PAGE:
Has IBEX detected eddies in the spacetime continuum?

Observations of interstellar neutral helium atoms collected over the past 40 years point to changes in the Sun's local Galactic environment. From Figure 1 of Frisch et al. (2013).

Observations of interstellar neutral helium atoms collected over the past 40 years point to changes in the Sun’s local Galactic environment. From Figure 1 of Frisch et al. (2013).

Douglas Adams, fans of the Hitchhiker’s Guide to the Universe series will recall, warned us about 30 years ago that “eddies in the spacetime continuum” (he is?). Now, Frisch et al. report in a recent paper in Science that they may have found evidence that these eddies (okay, eddies in the interstellar medium) really exist. Amazingly, they made this discovery using data collected way back before Adams’ books even came out.

Their study was prompted by the recent success of NASA’s IBEX mission in measuring the velocities of neutral helium atoms from the interstellar medium as they pass through our Solar system. They use these velocity measurements to study the interaction between our local interstellar medium, the cloud of gas within the Milky Way galaxy that we call home, and the heliosphere — the Sun’s sphere of influence within that medium. Ultimately, they measure an angle (λ) that represents the Sun’s direction of motion within that cloud.

Adding the IBEX results to other measurements from 11 different spacecraft that have operated over the past 40 years, Frisch et al. look for trends in λ over time. They show what they found in the figure at left. It seems that the Sun’s direction of motion relative to the local interstellar medium has significantly changed (by about 7 degrees) in just 40 years.

The sun's direction of motion within the local interstellar cloud.  Artist's rendition courtesy of NASA/Adler/UChicago/Wesleyan.

The Sun’s direction of motion within the local interstellar cloud. Artist’s rendition courtesy of NASA/Adler/UChicago/Wesleyan.

So what does this mean for the Sun, and what does it tell us about our Galactic neighborhood? It’s important to remember that 40 years is really just a blink of the eye in Galactic terms. As illustrated in the figure at right, the characteristic size scale for clouds in the interstellar medium is tens of light years, whereas the Sun only moves at about 23 km/s. That means that it traverses only a few thousandths of a light year through the interstellar medium over the course of 40 years. We’ve hardly changed Galactic addresses in that time — we’re encountering some sort of smaller scale disturbance within our local neighborhood.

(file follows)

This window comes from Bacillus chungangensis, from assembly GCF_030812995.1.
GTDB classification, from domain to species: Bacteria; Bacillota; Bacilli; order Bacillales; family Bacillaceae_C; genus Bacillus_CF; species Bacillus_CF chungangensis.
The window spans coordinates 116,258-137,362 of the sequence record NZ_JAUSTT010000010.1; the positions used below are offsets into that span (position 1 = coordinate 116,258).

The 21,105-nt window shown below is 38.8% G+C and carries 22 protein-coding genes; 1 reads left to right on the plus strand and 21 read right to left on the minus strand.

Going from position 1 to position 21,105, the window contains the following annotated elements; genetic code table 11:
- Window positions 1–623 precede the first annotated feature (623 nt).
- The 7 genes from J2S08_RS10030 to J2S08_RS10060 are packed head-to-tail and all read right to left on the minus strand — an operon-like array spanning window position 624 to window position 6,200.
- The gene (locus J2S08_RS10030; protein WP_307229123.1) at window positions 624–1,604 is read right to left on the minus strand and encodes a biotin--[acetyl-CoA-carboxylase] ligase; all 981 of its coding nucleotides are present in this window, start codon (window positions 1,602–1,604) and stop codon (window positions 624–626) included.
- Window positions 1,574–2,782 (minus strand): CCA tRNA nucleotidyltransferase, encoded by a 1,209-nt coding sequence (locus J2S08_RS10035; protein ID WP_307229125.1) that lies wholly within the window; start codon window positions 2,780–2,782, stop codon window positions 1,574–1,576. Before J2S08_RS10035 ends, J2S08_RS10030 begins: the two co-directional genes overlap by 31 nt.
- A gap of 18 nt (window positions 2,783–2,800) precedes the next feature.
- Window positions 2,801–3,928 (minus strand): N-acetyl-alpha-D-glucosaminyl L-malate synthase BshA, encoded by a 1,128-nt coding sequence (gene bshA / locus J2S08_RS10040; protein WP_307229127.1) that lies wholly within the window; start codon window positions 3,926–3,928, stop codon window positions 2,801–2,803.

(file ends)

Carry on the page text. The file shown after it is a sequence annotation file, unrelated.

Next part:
Frisch et al. identify turbulence in the interstellar medium as a possible culprit. We know that turbulence is common in astrophysical fluids, and Frisch et al. use back of the envelope calculations to demonstrate that turbulent eddies in our local cloud would produce disturbances with a typical angular scale of about 8 deg — just about the size of the change they’ve measured in 40 years of neutral helium data.

But we’ve only just begun to collect the data really needed to study long-term changes in the interaction between the Sun and the local interstellar medium. The authors discuss a variety of caveats: after all, they’ve combined results from 11 instruments that used a diverse set of observational methods, and the analyses that were used on past missions aren’t always identical to modern approaches. Their results suggest a real change in the angle λ, but the linear model they fit is essentially just a sneak peak at the true shape of the Sun’s trajectory, and it’s hard to completely rule out systematic effects that could have produced this trend artificially.

Perhaps in another 40 years, with data from another 11 or so spacecraft, we’ll be able to track the Sun’s slow progression through the whorls and eddies of the local cloud with more certainty. Or perhaps we’ll find that the trend identified by Frisch et al. is due to another process alltogether.

About Nathan Sanders

I am one of the members of the team that founded Astrobites in 2010 and a co-founder of ComSciCon, the Communicating Science Workshop for graduate students. I earned my Ph.D. in astronomy at Harvard University in 2014, focusing on observations of supernovae and their host galaxies; investigating how massive stars explode and enrich the interstellar medium. I did my undergraduate work at Michigan State University.

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